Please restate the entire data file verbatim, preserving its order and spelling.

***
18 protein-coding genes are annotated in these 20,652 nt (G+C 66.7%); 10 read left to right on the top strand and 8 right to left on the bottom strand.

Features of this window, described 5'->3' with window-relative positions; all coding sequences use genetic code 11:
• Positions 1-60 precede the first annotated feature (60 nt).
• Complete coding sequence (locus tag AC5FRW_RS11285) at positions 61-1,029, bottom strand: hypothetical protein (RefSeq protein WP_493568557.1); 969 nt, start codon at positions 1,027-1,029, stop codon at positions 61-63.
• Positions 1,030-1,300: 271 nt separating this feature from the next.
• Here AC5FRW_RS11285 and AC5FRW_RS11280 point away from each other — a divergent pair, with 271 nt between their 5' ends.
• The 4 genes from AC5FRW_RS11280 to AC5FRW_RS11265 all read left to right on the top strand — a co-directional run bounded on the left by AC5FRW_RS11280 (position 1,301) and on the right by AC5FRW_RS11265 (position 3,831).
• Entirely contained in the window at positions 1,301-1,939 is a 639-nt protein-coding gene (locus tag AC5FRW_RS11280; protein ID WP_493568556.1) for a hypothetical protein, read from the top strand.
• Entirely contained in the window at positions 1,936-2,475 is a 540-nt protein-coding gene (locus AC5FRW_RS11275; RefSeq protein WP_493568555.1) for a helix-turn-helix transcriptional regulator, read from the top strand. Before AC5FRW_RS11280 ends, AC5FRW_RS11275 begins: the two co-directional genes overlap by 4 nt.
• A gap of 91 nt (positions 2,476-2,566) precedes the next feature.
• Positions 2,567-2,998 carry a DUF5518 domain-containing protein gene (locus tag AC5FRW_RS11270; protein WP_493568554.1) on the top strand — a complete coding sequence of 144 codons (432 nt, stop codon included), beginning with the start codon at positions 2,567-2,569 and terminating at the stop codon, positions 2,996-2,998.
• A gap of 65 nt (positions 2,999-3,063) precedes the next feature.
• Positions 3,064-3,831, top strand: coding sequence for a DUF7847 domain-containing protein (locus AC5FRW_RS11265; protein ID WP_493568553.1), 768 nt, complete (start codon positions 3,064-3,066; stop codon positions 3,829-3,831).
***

18 protein-coding genes are annotated in these 20,652 nt (G+C 66.7%); 10 read left to right on the top strand and 8 right to left on the bottom strand.

Features of this window, described 5'->3' with window-relative positions; all coding sequences use genetic code 11:
• Positions 1-60 precede the first annotated feature (60 nt).
• Complete coding sequence (locus tag AC5FRW_RS11285) at positions 61-1,029, bottom strand: hypothetical protein (RefSeq protein WP_493568557.1); 969 nt, start codon at positions 1,027-1,029, stop codon at positions 61-63.
• Positions 1,030-1,300: 271 nt separating this feature from the next.
• Here AC5FRW_RS11285 and AC5FRW_RS11280 point away from each other — a divergent pair, with 271 nt between their 5' ends.
• The 4 genes from AC5FRW_RS11280 to AC5FRW_RS11265 all read left to right on the top strand — a co-directional run bounded on the left by AC5FRW_RS11280 (position 1,301) and on the right by AC5FRW_RS11265 (position 3,831).
• Entirely contained in the window at positions 1,301-1,939 is a 639-nt protein-coding gene (locus tag AC5FRW_RS11280; protein ID WP_493568556.1) for a hypothetical protein, read from the top strand.
• Entirely contained in the window at positions 1,936-2,475 is a 540-nt protein-coding gene (locus AC5FRW_RS11275; RefSeq protein WP_493568555.1) for a helix-turn-helix transcriptional regulator, read from the top strand. Before AC5FRW_RS11280 ends, AC5FRW_RS11275 begins: the two co-directional genes overlap by 4 nt.
• A gap of 91 nt (positions 2,476-2,566) precedes the next feature.
• Positions 2,567-2,998 carry a DUF5518 domain-containing protein gene (locus tag AC5FRW_RS11270; protein WP_493568554.1) on the top strand — a complete coding sequence of 144 codons (432 nt, stop codon included), beginning with the start codon at positions 2,567-2,569 and terminating at the stop codon, positions 2,996-2,998.
• A gap of 65 nt (positions 2,999-3,063) precedes the next feature.
• Positions 3,064-3,831, top strand: coding sequence for a DUF7847 domain-containing protein (locus AC5FRW_RS11265; protein ID WP_493568553.1), 768 nt, complete (start codon positions 3,064-3,066; stop codon positions 3,829-3,831).